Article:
There are numerous brands and styles of coffee out there. They are all designed to appeal to different tastes, preferences and the equipment customers have in their homes. You are probably familiar, for instance, with the fact that there is instant coffee and ground coffee.
Furthermore, it is likely that, because why else would you be here, there different roasts and grinds that can impact the flavour of the resulting drink.
Even if you are just new to coffee, the above may on some level make common sense. One thing that may have perplexed you, however, if you have spent time strolling up and down the coffee and hot beverages aisle of your local supermarket – what exactly are espresso beans and how are they different from standard coffee beans?
After all, are all coffee beans not just from the same plant?
There is Actually No Difference
The short answer is that yes, you are absolutely right, all coffee is derived from the same beans. Most of which are either Arabica or Robusta. There are other confusion sources online that make the claim that although the coffee beans are the same for both forms of coffee, the difference is in how they are roasted.
It’s Not The Roast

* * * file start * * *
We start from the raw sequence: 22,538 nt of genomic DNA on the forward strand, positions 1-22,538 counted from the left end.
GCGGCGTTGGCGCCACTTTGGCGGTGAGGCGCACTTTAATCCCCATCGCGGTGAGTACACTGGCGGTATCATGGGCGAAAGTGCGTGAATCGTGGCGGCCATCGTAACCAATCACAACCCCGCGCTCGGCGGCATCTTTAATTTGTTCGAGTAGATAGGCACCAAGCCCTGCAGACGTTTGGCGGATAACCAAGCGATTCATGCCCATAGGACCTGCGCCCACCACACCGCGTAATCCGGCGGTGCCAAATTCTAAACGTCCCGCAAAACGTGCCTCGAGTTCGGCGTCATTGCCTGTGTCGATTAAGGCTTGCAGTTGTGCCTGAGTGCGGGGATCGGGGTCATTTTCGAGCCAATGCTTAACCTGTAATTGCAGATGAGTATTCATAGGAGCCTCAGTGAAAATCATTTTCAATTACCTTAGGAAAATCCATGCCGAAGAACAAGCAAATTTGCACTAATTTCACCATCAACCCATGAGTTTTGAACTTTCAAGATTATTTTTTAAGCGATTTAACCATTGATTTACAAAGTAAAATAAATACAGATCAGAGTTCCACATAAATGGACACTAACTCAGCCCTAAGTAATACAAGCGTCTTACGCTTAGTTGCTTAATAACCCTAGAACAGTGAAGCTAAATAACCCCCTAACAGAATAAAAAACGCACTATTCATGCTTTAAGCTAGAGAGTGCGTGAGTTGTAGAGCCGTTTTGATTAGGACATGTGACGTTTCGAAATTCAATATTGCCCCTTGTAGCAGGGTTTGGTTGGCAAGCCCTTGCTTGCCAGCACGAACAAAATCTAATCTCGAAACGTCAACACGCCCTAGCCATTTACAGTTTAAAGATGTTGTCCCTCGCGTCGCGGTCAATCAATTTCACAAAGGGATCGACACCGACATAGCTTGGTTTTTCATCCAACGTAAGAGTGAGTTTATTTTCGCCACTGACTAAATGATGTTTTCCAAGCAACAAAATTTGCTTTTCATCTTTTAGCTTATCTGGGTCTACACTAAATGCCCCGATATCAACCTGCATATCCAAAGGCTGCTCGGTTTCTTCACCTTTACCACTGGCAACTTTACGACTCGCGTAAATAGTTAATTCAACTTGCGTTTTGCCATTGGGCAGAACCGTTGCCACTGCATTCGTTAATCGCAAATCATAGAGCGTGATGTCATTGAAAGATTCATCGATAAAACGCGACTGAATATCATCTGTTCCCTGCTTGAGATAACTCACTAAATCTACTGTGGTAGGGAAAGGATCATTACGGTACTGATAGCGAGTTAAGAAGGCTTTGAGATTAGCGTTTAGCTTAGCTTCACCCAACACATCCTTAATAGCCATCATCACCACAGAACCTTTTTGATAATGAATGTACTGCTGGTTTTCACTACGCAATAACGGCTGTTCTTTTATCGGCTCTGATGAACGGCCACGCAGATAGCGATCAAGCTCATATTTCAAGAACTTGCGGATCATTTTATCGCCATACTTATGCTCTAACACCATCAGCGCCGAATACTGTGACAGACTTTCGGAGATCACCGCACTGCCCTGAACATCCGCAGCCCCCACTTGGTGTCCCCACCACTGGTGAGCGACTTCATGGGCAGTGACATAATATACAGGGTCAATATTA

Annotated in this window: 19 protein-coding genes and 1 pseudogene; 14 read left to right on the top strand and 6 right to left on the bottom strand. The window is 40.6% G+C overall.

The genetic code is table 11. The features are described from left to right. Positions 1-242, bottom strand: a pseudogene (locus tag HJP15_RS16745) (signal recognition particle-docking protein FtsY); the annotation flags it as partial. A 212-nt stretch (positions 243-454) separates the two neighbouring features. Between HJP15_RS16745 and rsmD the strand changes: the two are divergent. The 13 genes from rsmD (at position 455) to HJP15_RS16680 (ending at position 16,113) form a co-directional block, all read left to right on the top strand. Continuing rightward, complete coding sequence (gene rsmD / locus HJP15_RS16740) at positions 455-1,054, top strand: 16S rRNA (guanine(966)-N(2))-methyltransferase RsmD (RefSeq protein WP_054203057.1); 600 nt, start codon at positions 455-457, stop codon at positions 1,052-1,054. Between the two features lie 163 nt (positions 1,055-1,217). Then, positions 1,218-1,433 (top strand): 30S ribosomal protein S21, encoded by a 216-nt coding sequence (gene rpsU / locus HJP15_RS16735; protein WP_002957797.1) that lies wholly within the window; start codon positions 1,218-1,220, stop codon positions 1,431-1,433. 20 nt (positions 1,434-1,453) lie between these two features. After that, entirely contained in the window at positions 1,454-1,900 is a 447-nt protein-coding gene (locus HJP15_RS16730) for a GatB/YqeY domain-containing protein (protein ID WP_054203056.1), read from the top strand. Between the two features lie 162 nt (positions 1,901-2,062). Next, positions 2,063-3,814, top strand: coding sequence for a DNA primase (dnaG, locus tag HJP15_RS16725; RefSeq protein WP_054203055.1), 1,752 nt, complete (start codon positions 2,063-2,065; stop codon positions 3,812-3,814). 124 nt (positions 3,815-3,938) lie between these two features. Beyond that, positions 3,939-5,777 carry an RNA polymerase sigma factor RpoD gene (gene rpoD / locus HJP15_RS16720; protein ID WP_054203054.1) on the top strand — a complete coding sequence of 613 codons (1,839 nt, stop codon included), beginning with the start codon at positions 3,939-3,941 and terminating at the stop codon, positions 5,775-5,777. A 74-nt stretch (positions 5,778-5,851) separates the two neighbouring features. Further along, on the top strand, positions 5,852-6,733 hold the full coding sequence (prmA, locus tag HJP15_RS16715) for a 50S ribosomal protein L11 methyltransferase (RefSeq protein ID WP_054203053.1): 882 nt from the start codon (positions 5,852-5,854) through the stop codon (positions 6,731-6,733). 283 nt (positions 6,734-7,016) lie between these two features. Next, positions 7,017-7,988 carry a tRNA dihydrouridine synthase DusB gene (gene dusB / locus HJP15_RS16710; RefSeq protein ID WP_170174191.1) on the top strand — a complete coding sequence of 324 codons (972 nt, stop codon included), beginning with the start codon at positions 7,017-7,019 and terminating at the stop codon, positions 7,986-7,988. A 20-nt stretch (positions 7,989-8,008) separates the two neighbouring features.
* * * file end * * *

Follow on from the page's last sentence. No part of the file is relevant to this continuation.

The thought process behind this theory is that the beans destined for those shots of espresso that perk you up first thing in the morning or refuel you when you suffer your afternoon dip have a much darker roast.
However, it is important to understand that rather than being a determining factor as to whether beans are suitable for making into espresso or not, it is more of a recommendation.
The producers or suppliers have indicated that they are “espresso beans” because what they mean is, they have a flavour that will suit the ultra-fine grind and method used to make espresso.
The Grind – The Real Difference Between Coffee Beans Ideal For Coffee and Espresso
Now that we have discussed the misconceptions and misunderstandings, let’s look at the real difference between coffee beans best for drip coffee and those best for espresso – the grind.
You are probably familiar with the fact that on the labels or coffee beans and grounded coffee that the grind is indicated. Generally, proper, authentic espresso can only be made using very finely ground coffee beans.
So, What Have We Learned?
Well, we have learned that while there may be coffee beans marked up as being either “coffee beans” or “espresso beans”, this is not a proper distinction. The only difference between coffee beans and those best for use in making espresso is the grind. The roast and anything else all come down to personal preferences and taste.
Don’t let the clever advertising and marketing fool you. While those labelled as espresso beans may work well being used to make espresso and may produce that dark, earthy and very potent flavour you are looking for, you can use either/or for both drip coffees and espressos.